Dear Sydney, about five years ago, after 25 years in 12-step programs, I found the “God of My Understanding” through astrology and numerology. It surprised me how these two pop-culture theologies became the linchpin for my spiritual beliefs. Nonetheless, here I am. So the thing is, my astrological chart says I should be with someone much younger than me, but the most intriguing and comfortable (not an easy combination for me to find) person I have met in the past two years is 17 years my senior. I’m at the doorstep of middle age and have a small child. I wonder if there could ever be any hope of integrating this friendship into our mutual worlds? Am I pausing to think for any good reason, or is this a real concern?–AstroGirl
Dear AG: I have two words for you: Nancy Reagan. Remember when it came out in the papers that Nancy was telling Ronnie how to run the country based on the words of her astrologer? Recall the collective horror? Just say no; don’t let this happen to you. Let your heart be your guide, not the numbers and the stars. This is not to say that there is no place for pop-culture theologies, only that it’s best not to get too specific. If the planets say that you will find a great love, then believe it, baby. But if they say you will find a great love who is balding, has green eyes and a mustache, then take it with a grain of salt.
As for the 17-years-your-senior thing, well, you can’t really help that. It seems that younger women have been hooking up with much older men since the beginning of time. It may be bothersome in the movies (must we see yet another picture-perfect twenty-something actress paired with yet another sixty-something actor who looks like he just climbed out of a garbage chute?), but in real life, you love who you love. And finally, as for Small Child, the thing that Small Child will benefit from the most is your happiness. Small Child won’t realize you’re going out with an old guy for years, and by then, probably won’t even care. And congratulations on the 25 plus five years. Now that’s really something.
Dear Sydney, I am taking a breather in relationships (with the drawbacks and benefits both recognized), but continue to wonder: Are there some of us who simply are less prone to having a partner? I have been without a partner longer than I’ve been with one, and I do get weary of the emphasis on being with somebody, as if I am somehow not fully whole, or, conversely, as if those who have partners actually are. Clearly, none of us is so well put together. I think, though, that the pull of companionship is also profound, and I miss that even as I wonder if some of us may be better suited to living on our own.–Hanging with My Cats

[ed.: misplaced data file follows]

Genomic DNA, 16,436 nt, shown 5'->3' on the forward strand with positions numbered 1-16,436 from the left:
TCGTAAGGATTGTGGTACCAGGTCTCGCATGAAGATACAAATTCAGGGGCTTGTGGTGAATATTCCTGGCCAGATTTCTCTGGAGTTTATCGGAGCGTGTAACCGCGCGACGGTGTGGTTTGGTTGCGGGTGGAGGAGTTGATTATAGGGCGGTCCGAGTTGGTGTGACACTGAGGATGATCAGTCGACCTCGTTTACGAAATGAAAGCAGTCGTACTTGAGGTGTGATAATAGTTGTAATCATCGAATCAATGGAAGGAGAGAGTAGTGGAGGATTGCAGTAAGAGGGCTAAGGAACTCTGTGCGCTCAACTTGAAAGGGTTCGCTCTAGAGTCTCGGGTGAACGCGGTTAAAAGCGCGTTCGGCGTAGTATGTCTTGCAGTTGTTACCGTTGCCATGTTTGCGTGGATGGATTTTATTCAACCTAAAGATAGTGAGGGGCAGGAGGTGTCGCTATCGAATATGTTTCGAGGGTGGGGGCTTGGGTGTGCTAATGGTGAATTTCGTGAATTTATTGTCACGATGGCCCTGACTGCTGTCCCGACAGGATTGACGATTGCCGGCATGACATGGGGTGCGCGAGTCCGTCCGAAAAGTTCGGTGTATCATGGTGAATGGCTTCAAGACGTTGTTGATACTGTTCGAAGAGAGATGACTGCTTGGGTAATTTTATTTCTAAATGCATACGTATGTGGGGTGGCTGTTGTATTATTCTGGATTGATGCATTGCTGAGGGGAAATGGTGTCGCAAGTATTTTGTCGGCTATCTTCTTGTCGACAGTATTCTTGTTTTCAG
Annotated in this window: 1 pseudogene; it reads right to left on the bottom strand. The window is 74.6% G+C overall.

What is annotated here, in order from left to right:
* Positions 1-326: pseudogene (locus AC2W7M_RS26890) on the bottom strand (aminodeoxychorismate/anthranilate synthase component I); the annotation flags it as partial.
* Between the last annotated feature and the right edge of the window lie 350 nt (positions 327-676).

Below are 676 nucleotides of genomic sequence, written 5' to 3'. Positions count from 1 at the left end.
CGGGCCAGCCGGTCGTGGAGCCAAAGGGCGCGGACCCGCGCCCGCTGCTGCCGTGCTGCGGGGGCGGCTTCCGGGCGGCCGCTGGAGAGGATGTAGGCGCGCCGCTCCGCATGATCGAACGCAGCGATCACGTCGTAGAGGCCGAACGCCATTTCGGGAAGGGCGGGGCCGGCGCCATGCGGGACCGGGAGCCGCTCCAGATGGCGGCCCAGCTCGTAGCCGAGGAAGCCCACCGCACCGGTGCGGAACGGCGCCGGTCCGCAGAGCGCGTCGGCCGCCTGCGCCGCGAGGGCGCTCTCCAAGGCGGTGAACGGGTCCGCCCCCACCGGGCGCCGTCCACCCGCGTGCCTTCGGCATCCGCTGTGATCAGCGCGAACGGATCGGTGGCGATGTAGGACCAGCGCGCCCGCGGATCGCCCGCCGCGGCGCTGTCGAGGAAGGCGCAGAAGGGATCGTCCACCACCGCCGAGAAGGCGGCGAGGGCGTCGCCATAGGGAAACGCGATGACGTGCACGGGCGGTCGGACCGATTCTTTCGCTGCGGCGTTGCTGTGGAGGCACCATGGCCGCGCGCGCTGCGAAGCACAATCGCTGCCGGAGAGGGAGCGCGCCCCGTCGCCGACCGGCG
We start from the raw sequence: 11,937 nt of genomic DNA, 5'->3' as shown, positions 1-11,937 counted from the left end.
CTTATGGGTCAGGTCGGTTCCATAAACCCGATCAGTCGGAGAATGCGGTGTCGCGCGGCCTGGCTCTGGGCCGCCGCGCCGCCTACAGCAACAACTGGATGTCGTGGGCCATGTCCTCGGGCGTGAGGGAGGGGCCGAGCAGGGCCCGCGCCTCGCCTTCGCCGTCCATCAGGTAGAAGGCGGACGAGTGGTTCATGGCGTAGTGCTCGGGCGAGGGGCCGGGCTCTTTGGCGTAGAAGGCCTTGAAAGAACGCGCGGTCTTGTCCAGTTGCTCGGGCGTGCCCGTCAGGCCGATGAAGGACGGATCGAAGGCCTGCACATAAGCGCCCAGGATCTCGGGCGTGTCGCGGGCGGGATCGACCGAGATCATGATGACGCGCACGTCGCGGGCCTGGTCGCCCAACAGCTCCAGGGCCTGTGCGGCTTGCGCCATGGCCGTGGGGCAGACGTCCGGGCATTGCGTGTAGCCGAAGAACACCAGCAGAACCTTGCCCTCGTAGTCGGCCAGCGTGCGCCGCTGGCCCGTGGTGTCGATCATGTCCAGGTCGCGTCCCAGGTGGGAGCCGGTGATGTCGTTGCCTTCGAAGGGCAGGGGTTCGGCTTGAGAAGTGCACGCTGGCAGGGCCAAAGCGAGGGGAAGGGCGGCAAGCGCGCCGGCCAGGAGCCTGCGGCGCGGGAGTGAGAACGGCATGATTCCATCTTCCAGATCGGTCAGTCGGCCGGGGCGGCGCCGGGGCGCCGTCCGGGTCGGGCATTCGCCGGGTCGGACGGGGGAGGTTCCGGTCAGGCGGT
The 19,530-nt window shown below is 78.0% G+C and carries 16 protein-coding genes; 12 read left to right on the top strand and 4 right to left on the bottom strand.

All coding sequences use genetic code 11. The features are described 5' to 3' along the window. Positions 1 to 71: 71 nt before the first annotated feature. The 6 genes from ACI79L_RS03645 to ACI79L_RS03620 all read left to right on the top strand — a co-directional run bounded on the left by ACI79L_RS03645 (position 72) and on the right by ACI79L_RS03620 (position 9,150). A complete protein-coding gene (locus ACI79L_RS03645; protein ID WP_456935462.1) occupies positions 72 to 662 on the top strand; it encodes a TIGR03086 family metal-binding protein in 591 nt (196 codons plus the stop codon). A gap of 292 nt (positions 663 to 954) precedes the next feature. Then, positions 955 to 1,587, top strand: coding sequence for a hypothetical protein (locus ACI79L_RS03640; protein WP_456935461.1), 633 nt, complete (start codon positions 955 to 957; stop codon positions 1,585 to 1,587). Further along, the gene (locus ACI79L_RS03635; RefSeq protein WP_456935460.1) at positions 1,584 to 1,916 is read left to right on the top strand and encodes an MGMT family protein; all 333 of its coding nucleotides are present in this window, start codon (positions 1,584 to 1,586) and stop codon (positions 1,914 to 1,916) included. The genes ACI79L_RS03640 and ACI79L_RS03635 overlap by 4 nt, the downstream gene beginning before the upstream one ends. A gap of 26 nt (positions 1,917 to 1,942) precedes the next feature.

Dear Hanging: There are drawbacks to being in a relationship, and there are drawbacks to being single. You seem to know this already, so I won’t bother making a list for you here. Are some people more prone to falling into and maintaining relationships than others? Absolutely. Why else do some people spend most of their lives single while others experienced solitude for about a month or two back when they were 14? Call it luck, call it personality, call it insecurity, fear of being alone, fate–there is no single answer. To try and explain the nature of love in one paragraph would be like trying to break down the human psyche in 10 words or less. It can’t be done.
It seems you know this already but are resenting the fact that society makes you feel as if by being single you have somehow failed. So the question is not so much should you or should you not be single, but why must you feel like a failure because you are? My answer: don’t. Relationships are an upward swim against the currents of compromise. Revel in your freedom! Find solace in your solitude, your cats, your friends, your ability to follow your own whims without question. There is no rule that says you have to be in a relationship to be complete or to be happy. People in committed relationships are often more depressed, miserable and alone than people who are single. If only happiness could be found so easily, then life would be a real cake-walk. But it’s not. Love does not provide eternal happiness.
You need to give some deep thought to what it is you really want right now. If you are content being alone, then enjoy it. After all, people don’t just judge you for being single, they will also judge your partner choice! On the other hand, if your deep thought reveals to you that you are actually longing for love, then open yourself up to the possibility. Maybe even pursue it a little. After all, the chances of falling in love are awfully small if you only hang out in your own living room. But whatever you do, try to remain flexible. Just because you want love, doesn’t mean that it will arrive. And just because you want to be single, doesn’t mean that love won’t fall from the sky, knock you on your ass and give you a concussion. Just remember, whatever you want, the only way to get it is to try.
No question too big, too small or too off-the-wall.